As a strong supporter of President Obama, who performed at his primaries, what do you think two years into his term?
I’d be lying if I didn’t admit disappointment. There are campaign promises that weren’t kept, which is a big disappointment to me. I thought he was going to deliver something more progressive than just, you know, the same ol’ thing. But I don’t pretend to know the situation. I think he’s well intentioned. It’s difficult to break out of that system.

What system?
It’s all about the power structure of money and corporate America. It’s class warfare.There’s a small amount of super-wealthy people that want to maintain their billions and billions of dollars. Those are the people who are really making the decisions. America’s middle class is shrinking; poverty is used as a weapon to control people, and until we engage with that power structure, it doesn’t matter who we elect.

What’s up with the effort to fight the immigration laws in Arizona?
I recorded a tune, “Coyote Song,” which you can buy from the Sound Strike site, and the money goes directly to the Florence Project, a group in Arizona that provides free legal aid to the immigrants imprisoned in those big, for-profit detention centers. Those are really scary. There’s no incentive to let people out. Every day a prisoner is there, the powers that be make money. It seems just insane. Some of these kids ride trains all the way up from South America and then when they finally get to the States, they’re just thrown into this black hole of a detention center. No one knows where many of them came from or how to contact their families. It’s a mess.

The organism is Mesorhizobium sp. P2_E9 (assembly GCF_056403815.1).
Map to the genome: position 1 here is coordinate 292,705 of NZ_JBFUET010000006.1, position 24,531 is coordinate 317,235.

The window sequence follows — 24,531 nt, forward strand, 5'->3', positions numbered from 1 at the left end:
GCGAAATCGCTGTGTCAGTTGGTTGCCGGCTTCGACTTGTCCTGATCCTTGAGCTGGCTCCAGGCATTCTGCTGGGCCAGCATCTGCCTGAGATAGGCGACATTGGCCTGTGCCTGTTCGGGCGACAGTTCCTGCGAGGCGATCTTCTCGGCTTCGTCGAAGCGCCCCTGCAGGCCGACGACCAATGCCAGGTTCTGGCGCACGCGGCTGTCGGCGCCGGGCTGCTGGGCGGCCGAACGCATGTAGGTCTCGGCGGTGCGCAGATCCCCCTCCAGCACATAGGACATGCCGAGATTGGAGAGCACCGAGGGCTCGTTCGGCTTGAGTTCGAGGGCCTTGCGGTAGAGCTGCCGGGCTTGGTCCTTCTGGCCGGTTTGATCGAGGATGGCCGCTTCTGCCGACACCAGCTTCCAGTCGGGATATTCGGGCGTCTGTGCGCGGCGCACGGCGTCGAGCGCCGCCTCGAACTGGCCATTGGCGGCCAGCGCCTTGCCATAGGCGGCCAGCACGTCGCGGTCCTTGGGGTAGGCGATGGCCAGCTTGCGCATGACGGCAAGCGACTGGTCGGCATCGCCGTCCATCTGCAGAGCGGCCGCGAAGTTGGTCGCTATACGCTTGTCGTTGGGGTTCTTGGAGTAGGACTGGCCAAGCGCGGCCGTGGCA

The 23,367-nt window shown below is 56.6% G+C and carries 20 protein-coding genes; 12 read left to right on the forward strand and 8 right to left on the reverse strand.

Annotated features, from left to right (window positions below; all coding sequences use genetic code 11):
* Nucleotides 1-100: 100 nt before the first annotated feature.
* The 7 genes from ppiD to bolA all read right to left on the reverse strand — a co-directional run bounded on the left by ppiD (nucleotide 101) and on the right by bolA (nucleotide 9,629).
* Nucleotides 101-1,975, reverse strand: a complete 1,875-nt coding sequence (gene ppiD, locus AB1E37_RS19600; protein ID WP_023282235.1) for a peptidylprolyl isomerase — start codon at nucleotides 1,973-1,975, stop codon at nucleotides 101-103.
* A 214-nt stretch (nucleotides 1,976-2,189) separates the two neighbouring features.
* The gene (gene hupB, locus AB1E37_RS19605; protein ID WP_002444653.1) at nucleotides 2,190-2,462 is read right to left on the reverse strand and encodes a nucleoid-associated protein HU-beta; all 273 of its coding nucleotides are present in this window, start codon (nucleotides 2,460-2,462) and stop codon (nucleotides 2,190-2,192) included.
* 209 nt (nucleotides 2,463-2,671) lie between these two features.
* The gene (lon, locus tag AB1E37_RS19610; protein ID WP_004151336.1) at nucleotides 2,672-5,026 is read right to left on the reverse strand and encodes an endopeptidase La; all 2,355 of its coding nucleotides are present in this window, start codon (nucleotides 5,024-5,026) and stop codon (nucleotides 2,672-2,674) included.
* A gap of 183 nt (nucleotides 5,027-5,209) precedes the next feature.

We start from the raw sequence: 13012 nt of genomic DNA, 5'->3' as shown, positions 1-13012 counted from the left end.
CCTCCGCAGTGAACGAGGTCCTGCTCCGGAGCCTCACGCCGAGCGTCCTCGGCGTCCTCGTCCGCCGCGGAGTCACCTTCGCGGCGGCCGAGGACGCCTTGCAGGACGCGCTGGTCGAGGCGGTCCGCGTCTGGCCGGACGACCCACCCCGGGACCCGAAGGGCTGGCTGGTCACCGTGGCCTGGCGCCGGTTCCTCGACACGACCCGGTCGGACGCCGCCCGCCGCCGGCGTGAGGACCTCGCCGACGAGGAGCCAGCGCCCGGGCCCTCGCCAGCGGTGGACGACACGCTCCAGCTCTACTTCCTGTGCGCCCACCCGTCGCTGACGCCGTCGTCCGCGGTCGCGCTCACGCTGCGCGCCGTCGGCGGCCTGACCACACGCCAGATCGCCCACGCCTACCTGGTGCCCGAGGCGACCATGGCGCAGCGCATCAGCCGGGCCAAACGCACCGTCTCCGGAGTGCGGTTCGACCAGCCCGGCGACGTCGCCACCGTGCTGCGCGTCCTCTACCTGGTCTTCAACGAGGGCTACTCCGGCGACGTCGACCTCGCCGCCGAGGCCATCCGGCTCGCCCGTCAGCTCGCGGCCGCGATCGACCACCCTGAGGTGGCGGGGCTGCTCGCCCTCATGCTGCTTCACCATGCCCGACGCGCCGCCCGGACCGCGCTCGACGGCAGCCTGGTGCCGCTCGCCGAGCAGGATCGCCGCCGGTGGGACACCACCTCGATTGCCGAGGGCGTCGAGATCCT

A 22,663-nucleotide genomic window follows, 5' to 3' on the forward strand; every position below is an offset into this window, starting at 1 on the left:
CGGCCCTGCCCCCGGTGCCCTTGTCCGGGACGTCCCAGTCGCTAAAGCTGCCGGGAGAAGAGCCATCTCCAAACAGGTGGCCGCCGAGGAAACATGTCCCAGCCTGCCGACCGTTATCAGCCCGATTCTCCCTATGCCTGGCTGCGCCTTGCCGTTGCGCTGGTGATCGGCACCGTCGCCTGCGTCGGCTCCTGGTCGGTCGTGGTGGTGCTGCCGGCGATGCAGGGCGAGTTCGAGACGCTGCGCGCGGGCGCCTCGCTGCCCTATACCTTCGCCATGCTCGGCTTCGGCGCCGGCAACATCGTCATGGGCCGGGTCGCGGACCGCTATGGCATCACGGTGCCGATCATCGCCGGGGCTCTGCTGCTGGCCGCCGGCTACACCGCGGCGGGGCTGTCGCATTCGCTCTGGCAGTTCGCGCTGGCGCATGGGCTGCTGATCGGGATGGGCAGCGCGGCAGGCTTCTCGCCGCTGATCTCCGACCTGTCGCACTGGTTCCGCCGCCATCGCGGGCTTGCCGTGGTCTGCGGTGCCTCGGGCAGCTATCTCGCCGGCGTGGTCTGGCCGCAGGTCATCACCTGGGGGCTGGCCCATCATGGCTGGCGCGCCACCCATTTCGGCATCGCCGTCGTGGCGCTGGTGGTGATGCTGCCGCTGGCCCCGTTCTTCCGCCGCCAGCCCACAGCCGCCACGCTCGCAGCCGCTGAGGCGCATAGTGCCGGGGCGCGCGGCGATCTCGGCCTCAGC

You’ll tour the U.S. this spring. Will you be boycotting Arizona?
Yes. Don’t get me wrong — I do love Arizona. But the only way to put pressure on the state government is through an economic approach. It’s important because it encourages fans to react to their government and hopefully push for concrete changes. This isn’t just an isolated thing; it’s growing. Copycat laws are starting to appear in other states. If we don’t get together and say this is completely unacceptable, then we could see this other places. One of the biggest industries in Arizona is the convention center industry. They’ve lost hundreds of millions of dollars in canceled conventions this year because of the boycott. So, there’s some good news: it’s working.

More Conor Oberst on
SNEAK PEEK: First Bright Eyes Song >>
Conor Oberst Protests Arizona Law with New Song >>
Q&A: Monsters of Folk from SPIN’s October 2009 Issue >>